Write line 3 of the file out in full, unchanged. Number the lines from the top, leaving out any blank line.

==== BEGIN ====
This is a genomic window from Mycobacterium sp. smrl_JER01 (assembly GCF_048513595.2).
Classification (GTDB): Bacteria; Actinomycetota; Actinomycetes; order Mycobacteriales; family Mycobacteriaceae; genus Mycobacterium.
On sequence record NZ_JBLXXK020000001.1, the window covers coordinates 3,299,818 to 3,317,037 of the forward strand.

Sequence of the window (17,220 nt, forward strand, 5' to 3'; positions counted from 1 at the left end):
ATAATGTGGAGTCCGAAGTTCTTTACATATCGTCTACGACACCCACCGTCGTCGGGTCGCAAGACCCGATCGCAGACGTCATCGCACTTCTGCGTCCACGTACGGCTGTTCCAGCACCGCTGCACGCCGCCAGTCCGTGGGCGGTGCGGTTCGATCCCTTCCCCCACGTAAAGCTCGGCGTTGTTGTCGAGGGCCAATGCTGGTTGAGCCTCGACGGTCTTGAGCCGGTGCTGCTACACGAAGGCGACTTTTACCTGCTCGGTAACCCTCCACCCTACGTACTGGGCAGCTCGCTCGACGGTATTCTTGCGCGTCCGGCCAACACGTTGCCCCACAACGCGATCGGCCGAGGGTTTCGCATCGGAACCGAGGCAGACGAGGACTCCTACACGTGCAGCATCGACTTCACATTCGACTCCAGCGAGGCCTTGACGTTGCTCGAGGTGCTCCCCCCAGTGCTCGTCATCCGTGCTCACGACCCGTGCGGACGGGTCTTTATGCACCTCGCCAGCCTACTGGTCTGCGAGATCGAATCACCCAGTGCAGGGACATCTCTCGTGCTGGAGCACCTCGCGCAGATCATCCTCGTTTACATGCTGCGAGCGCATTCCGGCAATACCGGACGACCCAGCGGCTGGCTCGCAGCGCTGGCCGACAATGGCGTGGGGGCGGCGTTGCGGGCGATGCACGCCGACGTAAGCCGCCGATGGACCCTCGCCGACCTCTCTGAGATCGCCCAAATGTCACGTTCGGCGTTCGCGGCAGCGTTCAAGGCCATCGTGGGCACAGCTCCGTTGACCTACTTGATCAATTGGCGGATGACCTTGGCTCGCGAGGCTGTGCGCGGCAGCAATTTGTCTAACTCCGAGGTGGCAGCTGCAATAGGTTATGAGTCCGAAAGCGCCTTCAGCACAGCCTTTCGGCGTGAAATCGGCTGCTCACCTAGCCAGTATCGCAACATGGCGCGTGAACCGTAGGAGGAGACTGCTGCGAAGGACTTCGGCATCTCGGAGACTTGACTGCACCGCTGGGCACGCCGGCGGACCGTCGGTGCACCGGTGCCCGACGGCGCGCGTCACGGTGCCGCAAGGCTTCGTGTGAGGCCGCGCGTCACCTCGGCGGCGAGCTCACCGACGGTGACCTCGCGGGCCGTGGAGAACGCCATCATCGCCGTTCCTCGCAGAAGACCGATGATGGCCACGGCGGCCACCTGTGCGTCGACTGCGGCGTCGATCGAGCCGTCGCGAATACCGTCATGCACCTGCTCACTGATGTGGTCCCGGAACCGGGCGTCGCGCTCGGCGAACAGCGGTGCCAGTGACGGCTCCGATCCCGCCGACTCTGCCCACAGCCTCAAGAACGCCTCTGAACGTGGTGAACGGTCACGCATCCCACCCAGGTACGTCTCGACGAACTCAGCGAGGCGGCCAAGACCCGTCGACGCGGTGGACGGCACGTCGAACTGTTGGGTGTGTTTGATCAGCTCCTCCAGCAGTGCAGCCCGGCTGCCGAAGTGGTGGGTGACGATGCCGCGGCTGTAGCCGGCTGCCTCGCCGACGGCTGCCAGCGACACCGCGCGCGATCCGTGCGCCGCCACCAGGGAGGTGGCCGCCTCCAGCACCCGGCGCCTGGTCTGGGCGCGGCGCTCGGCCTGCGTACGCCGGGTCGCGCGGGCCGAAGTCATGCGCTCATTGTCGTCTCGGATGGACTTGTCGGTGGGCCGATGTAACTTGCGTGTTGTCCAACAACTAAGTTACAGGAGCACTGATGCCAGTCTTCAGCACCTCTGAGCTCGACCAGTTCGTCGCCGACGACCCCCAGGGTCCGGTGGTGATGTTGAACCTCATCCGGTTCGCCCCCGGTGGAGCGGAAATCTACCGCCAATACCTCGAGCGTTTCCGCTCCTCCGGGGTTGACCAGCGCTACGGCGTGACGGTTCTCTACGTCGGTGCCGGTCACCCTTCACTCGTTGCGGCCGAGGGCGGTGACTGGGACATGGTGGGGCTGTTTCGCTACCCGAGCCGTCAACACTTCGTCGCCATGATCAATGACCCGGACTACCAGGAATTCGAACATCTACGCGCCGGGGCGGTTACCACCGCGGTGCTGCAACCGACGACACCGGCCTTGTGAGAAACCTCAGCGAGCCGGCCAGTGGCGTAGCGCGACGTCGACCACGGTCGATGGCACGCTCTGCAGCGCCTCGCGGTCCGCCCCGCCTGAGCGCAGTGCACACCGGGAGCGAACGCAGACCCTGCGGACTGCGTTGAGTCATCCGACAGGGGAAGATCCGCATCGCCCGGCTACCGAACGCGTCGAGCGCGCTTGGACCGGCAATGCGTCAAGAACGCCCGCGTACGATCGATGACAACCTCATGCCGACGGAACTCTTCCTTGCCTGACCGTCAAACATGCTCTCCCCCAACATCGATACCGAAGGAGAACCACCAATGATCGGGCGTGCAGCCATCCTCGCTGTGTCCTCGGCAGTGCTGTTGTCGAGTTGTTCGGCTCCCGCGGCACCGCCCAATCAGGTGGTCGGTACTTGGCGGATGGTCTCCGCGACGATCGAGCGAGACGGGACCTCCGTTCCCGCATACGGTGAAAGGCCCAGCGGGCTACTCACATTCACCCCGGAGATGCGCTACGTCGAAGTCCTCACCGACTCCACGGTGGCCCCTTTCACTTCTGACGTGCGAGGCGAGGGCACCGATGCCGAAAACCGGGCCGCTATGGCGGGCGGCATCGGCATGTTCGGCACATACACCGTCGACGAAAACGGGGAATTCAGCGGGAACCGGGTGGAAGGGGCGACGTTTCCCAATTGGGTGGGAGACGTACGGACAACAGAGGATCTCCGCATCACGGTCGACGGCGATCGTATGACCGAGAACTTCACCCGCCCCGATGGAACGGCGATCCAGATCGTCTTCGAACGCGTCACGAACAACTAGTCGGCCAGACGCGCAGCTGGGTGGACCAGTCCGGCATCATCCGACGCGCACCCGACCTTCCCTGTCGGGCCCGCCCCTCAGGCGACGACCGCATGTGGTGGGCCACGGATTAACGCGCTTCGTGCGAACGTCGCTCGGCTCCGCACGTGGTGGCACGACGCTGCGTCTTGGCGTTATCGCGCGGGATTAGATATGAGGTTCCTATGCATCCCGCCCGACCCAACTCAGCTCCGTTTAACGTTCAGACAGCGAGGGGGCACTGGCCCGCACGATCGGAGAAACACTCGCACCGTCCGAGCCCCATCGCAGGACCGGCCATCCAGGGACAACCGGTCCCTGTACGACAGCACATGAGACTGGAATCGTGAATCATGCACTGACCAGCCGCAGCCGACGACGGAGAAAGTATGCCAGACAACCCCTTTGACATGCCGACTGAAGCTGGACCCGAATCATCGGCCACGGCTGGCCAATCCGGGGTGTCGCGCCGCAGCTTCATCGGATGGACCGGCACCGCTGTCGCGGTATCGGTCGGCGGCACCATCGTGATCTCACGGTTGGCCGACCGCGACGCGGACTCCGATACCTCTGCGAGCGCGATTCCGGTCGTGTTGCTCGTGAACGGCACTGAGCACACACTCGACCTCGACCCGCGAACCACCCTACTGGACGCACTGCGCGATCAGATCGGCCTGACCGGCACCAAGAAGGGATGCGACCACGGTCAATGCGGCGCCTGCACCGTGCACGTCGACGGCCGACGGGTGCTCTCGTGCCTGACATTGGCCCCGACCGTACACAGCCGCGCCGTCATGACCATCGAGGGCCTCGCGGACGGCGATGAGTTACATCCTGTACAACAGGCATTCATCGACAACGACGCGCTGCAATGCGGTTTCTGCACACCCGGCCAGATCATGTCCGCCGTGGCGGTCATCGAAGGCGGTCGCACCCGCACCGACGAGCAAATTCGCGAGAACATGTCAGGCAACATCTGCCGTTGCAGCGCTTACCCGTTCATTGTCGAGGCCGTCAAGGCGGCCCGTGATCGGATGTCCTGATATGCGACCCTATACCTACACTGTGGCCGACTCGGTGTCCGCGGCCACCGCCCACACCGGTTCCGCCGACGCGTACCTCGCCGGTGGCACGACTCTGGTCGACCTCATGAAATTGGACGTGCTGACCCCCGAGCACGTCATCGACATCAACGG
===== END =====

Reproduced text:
On sequence record NZ_JBLXXK020000001.1, the window covers coordinates 3,299,818 to 3,317,037 of the forward strand.